Programme Manager’s Meeting on Leprosy Elimination in the Eastern Mediterranean Region

Rabat, Morocco

To the program managers of the health ministries of participating countries and to our partners at the WHO, I would like to once again convey my deep appreciation for your efforts and dedication in this global fight against leprosy. 

I have been involved in the fight against leprosy for more than 40 years, but the advancement made during the past 20 years has been remarkable. The 1991 resolution by the WHO set a goal of eliminating leprosy as a public health problem by reducing the prevalence of the disease to less than 1 case per 10,000 cases, and various countries developed detailed plans and worked relentlessly to attain their elimination targets in cooperation with other stakeholders.

The substantial contribution made by the WHO Regional Office for the Eastern Mediterranean during this time goes without saying. Here in Morocco, I have been informed that after 1980, leprosy patients were able to receive treatment in local clinics, instead of having to go to a designated hospital. At the same time, a home visitation program was introduced to detect new cases among family members of patients and their communities. I would like to congratulate the Ministry of Health of the Government of Morocco for these new policies that have not only reduced patient numbers but also led to early diagnosis and treatment. And I would like to convey my appreciation to the dedicated program managers for their strong commitment to people affected by leprosy and their families.

Successful cases such as this can be found in probably every country that has been fighting leprosy. These efforts are what enabled countries around the world to make dramatic progress. And now, Brazil is the last remaining country that has yet to reach this milestone.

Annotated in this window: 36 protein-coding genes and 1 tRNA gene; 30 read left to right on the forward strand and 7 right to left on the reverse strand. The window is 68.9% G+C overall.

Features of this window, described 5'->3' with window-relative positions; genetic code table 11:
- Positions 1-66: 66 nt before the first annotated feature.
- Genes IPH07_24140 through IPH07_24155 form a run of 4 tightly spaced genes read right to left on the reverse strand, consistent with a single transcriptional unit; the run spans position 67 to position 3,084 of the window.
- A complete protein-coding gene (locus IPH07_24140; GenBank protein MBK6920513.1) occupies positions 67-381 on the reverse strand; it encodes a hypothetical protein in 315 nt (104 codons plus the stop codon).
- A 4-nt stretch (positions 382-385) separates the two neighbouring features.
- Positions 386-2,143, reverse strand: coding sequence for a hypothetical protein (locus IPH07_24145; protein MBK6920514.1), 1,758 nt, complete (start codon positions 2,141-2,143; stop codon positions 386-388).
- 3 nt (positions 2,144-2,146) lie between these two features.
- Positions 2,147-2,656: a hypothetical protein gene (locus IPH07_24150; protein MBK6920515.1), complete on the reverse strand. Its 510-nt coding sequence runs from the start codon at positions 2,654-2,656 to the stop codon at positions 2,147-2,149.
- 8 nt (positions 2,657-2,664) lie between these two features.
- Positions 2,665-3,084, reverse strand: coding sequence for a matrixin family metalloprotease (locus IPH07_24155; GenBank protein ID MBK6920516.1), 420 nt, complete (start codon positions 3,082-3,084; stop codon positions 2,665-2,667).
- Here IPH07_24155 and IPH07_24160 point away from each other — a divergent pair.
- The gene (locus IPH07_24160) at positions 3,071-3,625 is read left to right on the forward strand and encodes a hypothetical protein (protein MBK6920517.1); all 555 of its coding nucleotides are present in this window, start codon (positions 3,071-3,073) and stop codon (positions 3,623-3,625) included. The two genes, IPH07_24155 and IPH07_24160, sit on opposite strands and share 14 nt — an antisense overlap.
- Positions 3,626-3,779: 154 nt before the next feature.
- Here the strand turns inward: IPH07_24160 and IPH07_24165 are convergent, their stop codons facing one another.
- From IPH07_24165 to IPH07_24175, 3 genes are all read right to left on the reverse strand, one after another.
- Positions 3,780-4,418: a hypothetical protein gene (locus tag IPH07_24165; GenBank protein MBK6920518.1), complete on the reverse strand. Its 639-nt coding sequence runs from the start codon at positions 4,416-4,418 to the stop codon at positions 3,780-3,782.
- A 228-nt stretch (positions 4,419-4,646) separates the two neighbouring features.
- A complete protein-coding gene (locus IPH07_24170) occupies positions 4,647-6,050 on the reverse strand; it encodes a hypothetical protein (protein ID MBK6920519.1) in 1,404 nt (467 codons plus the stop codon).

However, I have noticed that even in the most dedicated countries, complacency can set in once registered numbers of patients decline. Efforts ease off, budgets and personnel are reduced, and leprosy becomes less of a priority in comparison to other major diseases. I can well understand how this can happen. But my grave concern is that it will mislead the people involved in the fight against leprosy to think that the fundamental importance of why leprosy must be eliminated has also been undermined.

It is vital that we continue our efforts to identify and treat new cases in a timely manner because of the degree of burden that patients must shoulder, in addition to their painful fight against the disease itself. The main goal of leprosy control is to interrupt transmission, identify and treat patients, and prevent development of deformities, but another key aim is to fight against discrimination.

As you all know, the problem of leprosy is a complicated entanglement of various issues. For many centuries, people affected by the disease have suffered from the illness as well as the stigma and discrimination that it entails. Over the years, I have met countless people who were hesitant to come forward because they feared it would ostracize them from their communities. And despite many efforts aimed at ending the stigma and discrimination, there are still many places in the world where a person, once affected by the disease, is forever dislocated from their community, both socially and economically. 

Although the stigma attached to the disease is still far from disappearing, stepped-up efforts to diagnose and treat new cases promptly and prevent disabilities are contributing to reducing the cases of discrimination.

In other words, your work as program managers is contributing toward solving both the medical and social problems concerning leprosy. I have the utmost respect for your accomplishments made so far and hope you will continue your work with the same unwavering resolve.

We have gathered here today to reaffirm our responsibilities to achieve a common cause. With your efforts and commitment, I truly hope that we will be able to reduce the suffering caused by the disease and the discrimination that it entails.

Lastly, I would like to thank our partners at the WHO for their tremendous efforts. To the participants, I hope you will use this time to the fullest to discuss issues and learn from one another so that you may take home valuable ideas and insights and share them with your colleagues.

Thank you.